Certain types of pollen are more likely to find their way into the air during the evening due to their size, while some plants release pollen later in the day. Picture: Pexels/ Andrea Piacquadio
Certain types of pollen are more likely to find their way into the air during the evening due to their size, while some plants release pollen later in the day. Picture: Pexels/ Andrea Piacquadio

It’s that time of the year again; here’s how to effectively manage your hay fever

By Lifestyle Reporter Time of article published Nov 12, 2020

Share this article:

As the warmer temperature encourages the release of pollen in the air, more than 11.4 million hay fever sufferers are losing sleep over a phenomenon known as “insneezia”.

Nicole Jennings, spokesperson for Pharma Dynamics, says many allergy sufferers experience a worsening of hay fever symptoms at night, which leads to insomnia.

“The term, ’insneezia’ refers to a combination of insomnia and sneezing symptoms that plague about two thirds of hay fever sufferers.

“Higher pollen levels are typically associated with daytime when temperatures are warmer and plants release pollen into the air, but research done in the last few years suggests that elevated concentrations of certain airborne pollen are also high at night, and are in fact comparable to daytime pollen values.

“Insneezia is usually the result of pollen that rises into the lower atmosphere during the day and then falls back to the ground as the temperature drops in the evening.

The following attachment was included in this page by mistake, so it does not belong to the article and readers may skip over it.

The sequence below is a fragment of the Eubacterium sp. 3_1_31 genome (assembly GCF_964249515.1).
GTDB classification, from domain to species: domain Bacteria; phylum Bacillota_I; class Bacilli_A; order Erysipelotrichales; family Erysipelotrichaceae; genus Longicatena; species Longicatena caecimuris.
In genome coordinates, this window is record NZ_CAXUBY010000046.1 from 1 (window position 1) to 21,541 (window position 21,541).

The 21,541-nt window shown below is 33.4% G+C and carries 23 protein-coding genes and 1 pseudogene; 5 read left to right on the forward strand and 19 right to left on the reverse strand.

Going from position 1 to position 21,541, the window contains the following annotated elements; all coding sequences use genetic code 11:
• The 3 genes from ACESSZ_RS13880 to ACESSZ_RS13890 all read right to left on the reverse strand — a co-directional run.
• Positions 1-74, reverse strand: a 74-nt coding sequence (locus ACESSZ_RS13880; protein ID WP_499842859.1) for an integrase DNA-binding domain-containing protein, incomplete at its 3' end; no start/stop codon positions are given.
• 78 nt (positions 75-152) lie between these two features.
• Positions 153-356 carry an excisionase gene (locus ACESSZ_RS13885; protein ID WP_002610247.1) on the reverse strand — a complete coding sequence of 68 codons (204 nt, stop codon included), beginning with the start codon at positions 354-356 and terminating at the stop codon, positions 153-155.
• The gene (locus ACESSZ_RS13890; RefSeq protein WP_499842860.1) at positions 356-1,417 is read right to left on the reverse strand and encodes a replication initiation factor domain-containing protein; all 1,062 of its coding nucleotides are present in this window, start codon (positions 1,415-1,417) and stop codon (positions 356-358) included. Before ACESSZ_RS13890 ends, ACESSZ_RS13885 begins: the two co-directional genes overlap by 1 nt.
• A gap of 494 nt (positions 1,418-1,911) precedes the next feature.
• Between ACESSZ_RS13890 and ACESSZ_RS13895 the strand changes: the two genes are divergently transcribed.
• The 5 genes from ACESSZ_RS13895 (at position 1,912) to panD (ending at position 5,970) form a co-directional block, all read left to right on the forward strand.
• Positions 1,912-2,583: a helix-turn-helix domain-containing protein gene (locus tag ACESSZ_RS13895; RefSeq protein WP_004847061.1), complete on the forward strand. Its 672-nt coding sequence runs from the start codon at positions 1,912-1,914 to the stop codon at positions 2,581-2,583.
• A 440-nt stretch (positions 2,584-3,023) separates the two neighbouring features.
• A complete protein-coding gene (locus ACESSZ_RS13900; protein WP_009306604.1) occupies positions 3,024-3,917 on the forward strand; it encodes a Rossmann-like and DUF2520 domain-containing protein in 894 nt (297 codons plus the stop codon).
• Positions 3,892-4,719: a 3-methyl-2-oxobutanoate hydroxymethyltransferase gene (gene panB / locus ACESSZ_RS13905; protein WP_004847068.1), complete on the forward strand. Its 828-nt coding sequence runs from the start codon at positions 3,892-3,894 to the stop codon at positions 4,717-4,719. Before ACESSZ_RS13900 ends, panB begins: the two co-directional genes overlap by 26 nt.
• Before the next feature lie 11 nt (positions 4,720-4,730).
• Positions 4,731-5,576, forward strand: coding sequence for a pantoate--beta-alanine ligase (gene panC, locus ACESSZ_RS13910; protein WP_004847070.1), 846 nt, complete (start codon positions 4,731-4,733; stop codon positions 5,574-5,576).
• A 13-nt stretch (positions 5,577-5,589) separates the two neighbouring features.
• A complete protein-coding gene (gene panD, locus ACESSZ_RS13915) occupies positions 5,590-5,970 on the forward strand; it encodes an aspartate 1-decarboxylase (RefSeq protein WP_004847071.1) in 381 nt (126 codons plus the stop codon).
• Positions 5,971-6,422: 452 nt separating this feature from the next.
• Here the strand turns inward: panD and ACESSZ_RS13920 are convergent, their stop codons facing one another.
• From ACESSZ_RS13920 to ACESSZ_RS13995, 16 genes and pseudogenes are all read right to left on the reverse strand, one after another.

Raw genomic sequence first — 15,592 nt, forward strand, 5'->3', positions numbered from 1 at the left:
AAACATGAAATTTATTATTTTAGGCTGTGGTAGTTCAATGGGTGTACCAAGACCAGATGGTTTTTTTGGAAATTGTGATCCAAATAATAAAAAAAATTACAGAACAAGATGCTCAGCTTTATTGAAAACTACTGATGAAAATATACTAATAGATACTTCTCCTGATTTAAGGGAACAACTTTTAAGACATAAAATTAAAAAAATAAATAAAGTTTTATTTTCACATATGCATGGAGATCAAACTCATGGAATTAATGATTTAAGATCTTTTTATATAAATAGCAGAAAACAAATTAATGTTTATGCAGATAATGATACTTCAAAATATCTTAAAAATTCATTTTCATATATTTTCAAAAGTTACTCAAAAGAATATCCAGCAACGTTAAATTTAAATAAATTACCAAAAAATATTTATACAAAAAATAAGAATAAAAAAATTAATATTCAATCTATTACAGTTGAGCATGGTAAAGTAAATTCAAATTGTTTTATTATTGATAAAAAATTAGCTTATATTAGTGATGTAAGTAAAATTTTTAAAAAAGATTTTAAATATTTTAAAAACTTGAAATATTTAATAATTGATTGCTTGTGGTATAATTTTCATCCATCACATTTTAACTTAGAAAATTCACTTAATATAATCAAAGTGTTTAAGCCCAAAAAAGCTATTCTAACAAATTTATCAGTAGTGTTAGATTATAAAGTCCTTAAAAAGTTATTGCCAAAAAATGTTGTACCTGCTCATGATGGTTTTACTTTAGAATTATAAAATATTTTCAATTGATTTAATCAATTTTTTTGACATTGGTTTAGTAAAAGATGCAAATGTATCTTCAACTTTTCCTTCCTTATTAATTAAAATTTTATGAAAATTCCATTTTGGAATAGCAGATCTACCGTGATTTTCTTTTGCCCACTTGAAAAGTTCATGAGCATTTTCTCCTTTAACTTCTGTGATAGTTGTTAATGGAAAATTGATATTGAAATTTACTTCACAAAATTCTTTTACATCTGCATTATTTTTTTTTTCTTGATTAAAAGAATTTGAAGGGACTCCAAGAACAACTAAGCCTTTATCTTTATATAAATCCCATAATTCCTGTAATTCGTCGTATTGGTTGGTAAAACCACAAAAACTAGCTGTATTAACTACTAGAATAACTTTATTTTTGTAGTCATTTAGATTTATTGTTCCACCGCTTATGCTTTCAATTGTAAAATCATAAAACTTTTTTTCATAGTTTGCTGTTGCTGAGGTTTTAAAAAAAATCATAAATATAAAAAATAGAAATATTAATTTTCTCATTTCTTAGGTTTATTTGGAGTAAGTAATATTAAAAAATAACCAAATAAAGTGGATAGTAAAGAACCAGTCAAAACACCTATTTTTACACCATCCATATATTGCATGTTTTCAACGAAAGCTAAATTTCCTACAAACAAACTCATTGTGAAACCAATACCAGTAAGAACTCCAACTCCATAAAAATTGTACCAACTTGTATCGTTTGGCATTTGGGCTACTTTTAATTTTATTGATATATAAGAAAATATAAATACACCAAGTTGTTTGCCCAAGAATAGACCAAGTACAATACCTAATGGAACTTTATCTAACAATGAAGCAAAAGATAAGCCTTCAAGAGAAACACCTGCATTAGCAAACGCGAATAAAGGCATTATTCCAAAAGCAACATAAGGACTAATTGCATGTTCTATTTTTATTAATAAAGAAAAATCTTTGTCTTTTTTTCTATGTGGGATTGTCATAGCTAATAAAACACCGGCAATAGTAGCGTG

“Certain types of pollen are more likely to find their way into the air during the evening due to their size, while some plants release pollen later in the day, which exposes hay fever sufferers to higher levels of pollen at night.”

Many studies point to hay fever symptoms as the primary contributor to disrupted sleep and daytime drowsiness. Sleep disturbances affect about 88% of children who suffer from hay fever and between 48% to 68% of adult sufferers. That’s a lot of sleep missed considering that plants pollinate for up to nine months of the year.

Jennings says it’s a myth that hay fever only occurs in spring. “South Africa’s pollen seasons vary from one province to another. The season typically starts with the flowering of trees from August to October, after which grasses take over. Depending on where you live, the grass pollen season can last up until April/May.

“Pollen is a fine powder which circulates in the air and irritates the eyes and airways when inhaled through the mouth or nose. About 30% of South Africans suffer from hay fever, which is also known as seasonal allergic rhinitis.”

Nasal congestion, a runny nose, sneezing and itchy eyes are all symptoms that keep hay fever sufferers from getting some sleep.

She says this season has been particularly bad. “Tree pollen levels have tracked consistently high in Gauteng, Cape Town and Bloemfontein since the start of spring, but there are ways to ease symptoms.”

She suggests:

1.Taking an antihistamine at least three hours before going to bed.

2. Using a nasal barrier spray, such as Nexa, which creates a protective lining inside the nose and prevents fine pollen particles from being inhaled.

3.Keeping windows closed and opting for air-conditioning instead.

4.Taking a shower and washing hair before going to bed as pollen could enter your home via your skin, clothing, hair or pets.

5.Washing pillows and bedsheets regularly. Floors, carpets and rugs also need to be vacuumed weekly.

6.Using air purifiers to help remove allergens in your home.

7.Wearing a mask and sunglasses when exercising outdoors.

“Knowing how to manage pollen allergies during the day and night will be your best defence against insneezia and will ensure you wake up refreshed in the morning,” says Jennings.

Share this article:

Related Articles